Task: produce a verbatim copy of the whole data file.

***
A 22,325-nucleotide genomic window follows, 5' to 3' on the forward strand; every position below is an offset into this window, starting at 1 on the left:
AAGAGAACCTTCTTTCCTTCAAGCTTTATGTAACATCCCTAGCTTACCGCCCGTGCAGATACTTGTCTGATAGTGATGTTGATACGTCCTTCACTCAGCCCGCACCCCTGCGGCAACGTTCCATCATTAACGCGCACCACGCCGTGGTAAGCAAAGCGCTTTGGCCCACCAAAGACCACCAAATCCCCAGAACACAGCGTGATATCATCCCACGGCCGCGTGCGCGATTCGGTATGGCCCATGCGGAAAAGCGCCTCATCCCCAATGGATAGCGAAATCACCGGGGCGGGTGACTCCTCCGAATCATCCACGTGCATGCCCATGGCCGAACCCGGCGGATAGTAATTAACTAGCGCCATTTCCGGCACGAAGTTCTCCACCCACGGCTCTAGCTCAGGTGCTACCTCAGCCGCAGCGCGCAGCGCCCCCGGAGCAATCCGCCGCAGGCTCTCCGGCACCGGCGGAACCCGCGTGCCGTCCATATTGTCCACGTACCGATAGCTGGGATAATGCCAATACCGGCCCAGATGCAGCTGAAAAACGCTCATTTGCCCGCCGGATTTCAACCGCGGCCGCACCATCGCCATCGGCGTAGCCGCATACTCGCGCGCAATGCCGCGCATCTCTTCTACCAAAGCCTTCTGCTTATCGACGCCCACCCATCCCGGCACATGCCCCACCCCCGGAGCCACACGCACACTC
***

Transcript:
A 22,325-nucleotide genomic window follows, 5' to 3' on the forward strand; every position below is an offset into this window, starting at 1 on the left:
AAGAGAACCTTCTTTCCTTCAAGCTTTATGTAACATCCCTAGCTTACCGCCCGTGCAGATACTTGTCTGATAGTGATGTTGATACGTCCTTCACTCAGCCCGCACCCCTGCGGCAACGTTCCATCATTAACGCGCACCACGCCGTGGTAAGCAAAGCGCTTTGGCCCACCAAAGACCACCAAATCCCCAGAACACAGCGTGATATCATCCCACGGCCGCGTGCGCGATTCGGTATGGCCCATGCGGAAAAGCGCCTCATCCCCAATGGATAGCGAAATCACCGGGGCGGGTGACTCCTCCGAATCATCCACGTGCATGCCCATGGCCGAACCCGGCGGATAGTAATTAACTAGCGCCATTTCCGGCACGAAGTTCTCCACCCACGGCTCTAGCTCAGGTGCTACCTCAGCCGCAGCGCGCAGCGCCCCCGGAGCAATCCGCCGCAGGCTCTCCGGCACCGGCGGAACCCGCGTGCCGTCCATATTGTCCACGTACCGATAGCTGGGATAATGCCAATACCGGCCCAGATGCAGCTGAAAAACGCTCATTTGCCCGCCGGATTTCAACCGCGGCCGCACCATCGCCATCGGCGTAGCCGCATACTCGCGCGCAATGCCGCGCATCTCTTCTACCAAAGCCTTCTGCTTATCGACGCCCACCCATCCCGGCACATGCCCCACCCCCGGAGCCACACGCACACTC